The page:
Georgia PM shamelessly attacks ‘propagandistic’ Pride hours after death of man beaten by homophobes

·2-min read

Georgia’s prime minister Irakli Garibashvili has said 95 per cent of the population is opposed to “propagandistic” Pride marches in the country.

The prime minister made his comments on Monday morning (12 July), just one week after Tbilisi Pride was cancelled when an extremist anti-LGBT+ mob descended on the city.

Kicking off a sitting of government, Irakli Garibashvili said it is “the opinion of our population” that Pride marches should not be allowed to go ahead in Georgia.

“First of all, what does it mean when they say parade?” Garibashvili asked, according to Georgian media outlets.

“I know only one parade – the parade of our army, which will be held in our country.”

Garibashvili went on to claim that police offered LGBT+ activists “another location” to hold their Pride march.

“When 95 per cent of our population demonstratively opposes the propagandistic parade, we must all obey it,” he continued.

“This is the opinion of our people and we as a government elected by the people must obey it. Police arrested the perpetuators. We will hold all the perpetrators accountable.”

Cameraman’s death has led to calls for Georgia’s prime minister to resign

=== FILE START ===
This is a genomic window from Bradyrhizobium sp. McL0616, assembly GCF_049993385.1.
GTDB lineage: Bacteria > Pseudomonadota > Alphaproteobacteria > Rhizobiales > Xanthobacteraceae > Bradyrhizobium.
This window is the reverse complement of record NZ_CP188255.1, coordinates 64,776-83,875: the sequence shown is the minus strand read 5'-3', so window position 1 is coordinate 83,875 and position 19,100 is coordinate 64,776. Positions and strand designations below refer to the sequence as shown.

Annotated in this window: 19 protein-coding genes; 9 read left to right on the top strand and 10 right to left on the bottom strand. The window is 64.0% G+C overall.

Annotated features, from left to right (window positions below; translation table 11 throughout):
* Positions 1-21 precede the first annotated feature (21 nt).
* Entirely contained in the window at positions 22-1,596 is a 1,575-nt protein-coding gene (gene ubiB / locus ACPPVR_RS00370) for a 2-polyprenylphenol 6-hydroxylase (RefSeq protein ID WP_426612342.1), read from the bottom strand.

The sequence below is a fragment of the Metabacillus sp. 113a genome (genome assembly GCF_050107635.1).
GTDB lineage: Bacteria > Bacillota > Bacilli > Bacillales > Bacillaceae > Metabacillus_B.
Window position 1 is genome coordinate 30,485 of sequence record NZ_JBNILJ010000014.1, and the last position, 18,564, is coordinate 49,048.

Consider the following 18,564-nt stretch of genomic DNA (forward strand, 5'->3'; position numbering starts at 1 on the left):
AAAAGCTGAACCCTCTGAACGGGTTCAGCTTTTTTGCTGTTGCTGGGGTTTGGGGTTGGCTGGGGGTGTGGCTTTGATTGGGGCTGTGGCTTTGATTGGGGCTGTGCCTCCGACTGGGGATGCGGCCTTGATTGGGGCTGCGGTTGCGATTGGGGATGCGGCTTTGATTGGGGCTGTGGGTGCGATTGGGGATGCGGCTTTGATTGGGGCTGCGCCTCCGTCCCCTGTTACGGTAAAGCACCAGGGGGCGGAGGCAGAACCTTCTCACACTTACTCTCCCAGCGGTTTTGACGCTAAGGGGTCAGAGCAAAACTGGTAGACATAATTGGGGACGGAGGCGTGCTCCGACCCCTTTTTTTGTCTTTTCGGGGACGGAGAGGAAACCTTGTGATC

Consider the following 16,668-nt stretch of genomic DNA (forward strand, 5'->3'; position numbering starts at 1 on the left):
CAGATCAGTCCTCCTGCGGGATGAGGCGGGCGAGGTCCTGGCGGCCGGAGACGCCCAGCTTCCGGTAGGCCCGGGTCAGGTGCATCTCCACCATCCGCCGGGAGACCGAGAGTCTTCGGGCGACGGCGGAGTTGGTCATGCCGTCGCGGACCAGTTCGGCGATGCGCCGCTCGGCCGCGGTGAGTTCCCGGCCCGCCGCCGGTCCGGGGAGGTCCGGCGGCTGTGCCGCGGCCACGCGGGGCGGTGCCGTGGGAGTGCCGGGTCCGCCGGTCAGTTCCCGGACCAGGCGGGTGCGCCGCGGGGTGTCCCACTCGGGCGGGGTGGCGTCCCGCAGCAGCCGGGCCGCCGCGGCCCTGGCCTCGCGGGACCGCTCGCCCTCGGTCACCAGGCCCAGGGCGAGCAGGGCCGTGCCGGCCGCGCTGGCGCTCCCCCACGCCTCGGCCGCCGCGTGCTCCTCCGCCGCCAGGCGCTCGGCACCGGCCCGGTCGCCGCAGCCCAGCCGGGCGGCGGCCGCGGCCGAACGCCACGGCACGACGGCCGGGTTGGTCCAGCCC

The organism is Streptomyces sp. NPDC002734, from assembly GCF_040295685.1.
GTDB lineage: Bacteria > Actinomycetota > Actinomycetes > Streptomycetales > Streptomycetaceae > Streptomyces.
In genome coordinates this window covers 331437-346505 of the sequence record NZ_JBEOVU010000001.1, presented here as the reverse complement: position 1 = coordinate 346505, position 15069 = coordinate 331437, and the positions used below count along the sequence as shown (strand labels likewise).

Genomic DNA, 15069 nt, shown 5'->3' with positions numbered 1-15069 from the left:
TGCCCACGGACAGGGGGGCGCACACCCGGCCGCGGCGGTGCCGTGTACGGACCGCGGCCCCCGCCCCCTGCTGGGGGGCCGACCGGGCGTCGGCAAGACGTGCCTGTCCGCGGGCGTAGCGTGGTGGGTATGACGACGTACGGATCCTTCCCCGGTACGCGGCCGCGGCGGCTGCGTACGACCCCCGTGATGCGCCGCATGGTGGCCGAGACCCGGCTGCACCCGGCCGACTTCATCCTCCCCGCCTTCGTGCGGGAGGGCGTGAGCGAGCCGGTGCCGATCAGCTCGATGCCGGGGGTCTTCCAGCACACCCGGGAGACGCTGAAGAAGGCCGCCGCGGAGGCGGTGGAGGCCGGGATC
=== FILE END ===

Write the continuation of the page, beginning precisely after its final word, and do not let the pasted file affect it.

The prime minister’s comments came just 24 hours after the death of Alexander Lashkarava, a TV Pirveli cameraman who was mercilessly beaten by an angry mob while covering the anti-Pride demonstration.

His death has enraged human rights activists and the LGBT+ community in Georgia. Thousands of people gathered outside parliament on Sunday (11 July) calling for Gharibashvili’s resignation, while media outlets threatened to stop covering government activities.

On Monday (12 July), Gharibashvili baselessly claimed that calls for his resignation were part of an “unsuccessful conspiracy” orchestrated by “anti-state and anti-church” forces.

“We all saw they tried to use this man’s tragedy for achieving their political goals,” Gharibashvili said.

There was widespread shock and revulsion last week when Tbilisi Pride descended into chaos, with pro-church forces and the country’s far-right convening in the city to put a stop to queer people’s festivities.

One widely-shared video showed two men scaling a wall and climbing onto the balcony of Tbilisi Pride’s offices, where they tore down a Pride poster to cheers from the crowd.

Tbilisi Pride organisers cancelled the event as violence spiralled out of control. More than 50 journalists were assaulted while covering the event.

Frustrations boiled over on Sunday (11 July) when Lashkarava was found dead. He was hospitalised last week after sustaining broken facial bones and a concussion.

There was an outpouring of anger as news of his death spread, with many taking to the streets to protest against the ruling government.

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